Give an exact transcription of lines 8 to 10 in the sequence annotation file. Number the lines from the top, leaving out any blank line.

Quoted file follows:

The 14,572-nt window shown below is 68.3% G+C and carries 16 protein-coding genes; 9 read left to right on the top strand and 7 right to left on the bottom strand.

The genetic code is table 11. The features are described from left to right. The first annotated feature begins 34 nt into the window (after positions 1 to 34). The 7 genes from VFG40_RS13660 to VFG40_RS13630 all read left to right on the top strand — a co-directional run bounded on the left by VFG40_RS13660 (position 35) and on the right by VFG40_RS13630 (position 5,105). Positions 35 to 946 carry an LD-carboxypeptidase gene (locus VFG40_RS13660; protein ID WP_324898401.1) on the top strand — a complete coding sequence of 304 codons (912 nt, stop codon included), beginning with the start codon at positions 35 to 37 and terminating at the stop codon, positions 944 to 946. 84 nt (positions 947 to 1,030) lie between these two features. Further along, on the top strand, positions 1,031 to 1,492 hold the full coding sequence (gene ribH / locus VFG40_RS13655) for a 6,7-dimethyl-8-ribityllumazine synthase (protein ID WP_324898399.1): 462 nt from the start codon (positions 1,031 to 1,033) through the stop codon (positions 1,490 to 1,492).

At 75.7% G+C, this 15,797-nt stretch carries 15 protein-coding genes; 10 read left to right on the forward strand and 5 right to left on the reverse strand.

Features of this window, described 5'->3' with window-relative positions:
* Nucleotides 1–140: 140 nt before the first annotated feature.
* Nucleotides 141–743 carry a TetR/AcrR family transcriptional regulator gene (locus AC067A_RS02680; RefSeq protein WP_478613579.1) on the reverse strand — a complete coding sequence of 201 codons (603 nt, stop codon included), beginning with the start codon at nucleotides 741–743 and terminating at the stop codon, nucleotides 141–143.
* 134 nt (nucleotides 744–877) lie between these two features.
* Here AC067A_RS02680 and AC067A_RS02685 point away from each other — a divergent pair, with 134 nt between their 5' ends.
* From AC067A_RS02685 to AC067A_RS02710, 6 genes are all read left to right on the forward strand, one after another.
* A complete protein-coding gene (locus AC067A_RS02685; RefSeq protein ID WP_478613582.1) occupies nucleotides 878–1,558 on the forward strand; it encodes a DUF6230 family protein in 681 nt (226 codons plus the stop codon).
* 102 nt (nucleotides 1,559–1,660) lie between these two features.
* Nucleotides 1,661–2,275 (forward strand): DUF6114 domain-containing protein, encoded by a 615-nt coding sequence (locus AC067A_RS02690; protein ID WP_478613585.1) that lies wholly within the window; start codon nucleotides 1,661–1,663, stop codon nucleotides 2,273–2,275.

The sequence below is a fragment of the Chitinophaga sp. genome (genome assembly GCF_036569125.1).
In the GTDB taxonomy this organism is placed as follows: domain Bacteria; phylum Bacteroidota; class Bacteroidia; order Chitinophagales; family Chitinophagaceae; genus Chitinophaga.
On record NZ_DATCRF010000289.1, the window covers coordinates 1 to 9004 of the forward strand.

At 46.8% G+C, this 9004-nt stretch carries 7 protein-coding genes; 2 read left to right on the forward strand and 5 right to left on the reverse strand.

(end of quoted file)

* Here AC067A_RS02680 and AC067A_RS02685 point away from each other — a divergent pair, with 134 nt between their 5' ends.
* From AC067A_RS02685 to AC067A_RS02710, 6 genes are all read left to right on the forward strand, one after another.
* A complete protein-coding gene (locus AC067A_RS02685; RefSeq protein ID WP_478613582.1) occupies nucleotides 878–1,558 on the forward strand; it encodes a DUF6230 family protein in 681 nt (226 codons plus the stop codon).